Who Reads Reviews?
It’s the standard answer from actors – ‘I never read reviews’, and we used to think ‘Oh, I bet you sneak a peek at them all the time.’ But lately there’s been a fundamental change in the way the press works. With everyone and their dog’s sitter learning how to type in a rudimentary manner thanks to social networking, publishers are thinking ‘Why should I pay for a reviewer?’
And I have to admit they have a point.
I was given a copy of the Daily Mail from the day I was born, when it was still a broadsheet and hadn’t filled yet its pages with rabid nationalistic drivel. There were no reviews. There was news, sport and a little coverage of theatre, that most transient of arts (or at least it was until Andrew Lloyd-Webber turned the featherlight form of the musical into a series of bloated, earthbound cane toads).
The arrival of the Sunday Times and other leisure papers resulted in everything from food mixers to bicycles being given a review. Books came with their own sets of reviewers, specially chosen by the literary editor. So, old fogeys would review books from the Oxbridge set, hipsters would find a way to mention their favourite bands and so on.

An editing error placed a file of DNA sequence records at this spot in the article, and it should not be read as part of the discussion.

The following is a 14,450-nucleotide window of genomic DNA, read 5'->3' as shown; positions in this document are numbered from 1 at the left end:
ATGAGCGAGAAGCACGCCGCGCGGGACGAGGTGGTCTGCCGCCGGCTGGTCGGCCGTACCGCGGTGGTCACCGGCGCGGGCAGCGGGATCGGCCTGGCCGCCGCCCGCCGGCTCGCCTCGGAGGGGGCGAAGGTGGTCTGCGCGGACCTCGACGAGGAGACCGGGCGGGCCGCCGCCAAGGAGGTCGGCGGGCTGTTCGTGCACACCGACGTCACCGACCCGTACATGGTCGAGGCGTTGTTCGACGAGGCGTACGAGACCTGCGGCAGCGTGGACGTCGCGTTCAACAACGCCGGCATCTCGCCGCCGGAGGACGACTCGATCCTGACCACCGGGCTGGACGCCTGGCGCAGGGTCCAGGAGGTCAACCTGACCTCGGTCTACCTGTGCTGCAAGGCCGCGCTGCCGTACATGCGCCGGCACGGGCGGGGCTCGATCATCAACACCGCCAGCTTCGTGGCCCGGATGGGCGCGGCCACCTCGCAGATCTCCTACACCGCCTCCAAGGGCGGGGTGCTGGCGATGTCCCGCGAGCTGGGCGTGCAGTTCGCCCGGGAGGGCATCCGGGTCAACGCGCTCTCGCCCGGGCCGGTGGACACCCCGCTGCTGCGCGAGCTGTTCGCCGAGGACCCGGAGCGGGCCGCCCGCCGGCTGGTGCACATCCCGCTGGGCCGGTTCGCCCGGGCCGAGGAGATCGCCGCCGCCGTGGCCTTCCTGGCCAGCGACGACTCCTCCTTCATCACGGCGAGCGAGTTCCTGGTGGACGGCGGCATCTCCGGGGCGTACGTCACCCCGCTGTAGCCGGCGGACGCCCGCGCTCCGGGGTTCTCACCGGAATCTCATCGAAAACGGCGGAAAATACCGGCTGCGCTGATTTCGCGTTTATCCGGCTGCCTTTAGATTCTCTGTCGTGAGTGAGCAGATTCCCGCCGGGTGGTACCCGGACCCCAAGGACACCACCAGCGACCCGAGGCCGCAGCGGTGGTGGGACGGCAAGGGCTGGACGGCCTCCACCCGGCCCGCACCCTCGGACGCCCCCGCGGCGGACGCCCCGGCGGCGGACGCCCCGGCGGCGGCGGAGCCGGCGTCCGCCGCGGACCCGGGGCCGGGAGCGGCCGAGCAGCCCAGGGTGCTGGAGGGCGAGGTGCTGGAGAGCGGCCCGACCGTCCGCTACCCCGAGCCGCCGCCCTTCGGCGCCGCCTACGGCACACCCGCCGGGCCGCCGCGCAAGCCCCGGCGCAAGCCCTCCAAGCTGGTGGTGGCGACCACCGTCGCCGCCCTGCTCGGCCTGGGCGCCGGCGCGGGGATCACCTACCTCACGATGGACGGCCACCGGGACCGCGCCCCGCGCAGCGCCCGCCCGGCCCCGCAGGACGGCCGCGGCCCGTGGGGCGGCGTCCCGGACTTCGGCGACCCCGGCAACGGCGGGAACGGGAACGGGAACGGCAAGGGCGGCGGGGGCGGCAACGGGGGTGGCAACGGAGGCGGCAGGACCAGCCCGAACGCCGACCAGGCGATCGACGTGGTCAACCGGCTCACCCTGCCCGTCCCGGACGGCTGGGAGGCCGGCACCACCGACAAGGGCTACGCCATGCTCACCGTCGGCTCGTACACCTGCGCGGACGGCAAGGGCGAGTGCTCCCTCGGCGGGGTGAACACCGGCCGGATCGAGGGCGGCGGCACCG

Then it was realised that the best reviewers were probably writers themselves. But with each postbag bringing an ever-greater avalanche of books, who had time to read them anymore? So reviews got shorter and shorter, and are now vanishing. The Times and the Sunday Times are laying off 150 freelancers. Over at the FT we’re all having our columns massively reduced and staff are going part-time. The broadsheets don’t pay well but at least they pay; the majority of the reviewing I do is unpaid work. As readers switch from newspapers to tablets, nobody wants to pay for content anymore when you can crowdsource.
And while I love to read well-turned prose, perhaps the day of the review is over. Why not let passionate readers do it? Ask yourself – is it better to read one annoyingly opinionated reviewer or check the aggregate of readers online? I wanted to find out if Ian Martin’s ‘The Coalition Chronicles’ was any good, but he’s a Guardian columnist so he probably won’t get reviewed in other papers. However, Amazon readers have posted a series of terrifically cogent, intelligent reviews about the book, and I was able to make up my mind that way.
My rule of thumb, for my own writing and others, is this – if six people point out the same flaw, it’s a flaw. So let’s return the press to reporting instead of just opening PR releases, and let the readers decide whether a book is any good or not.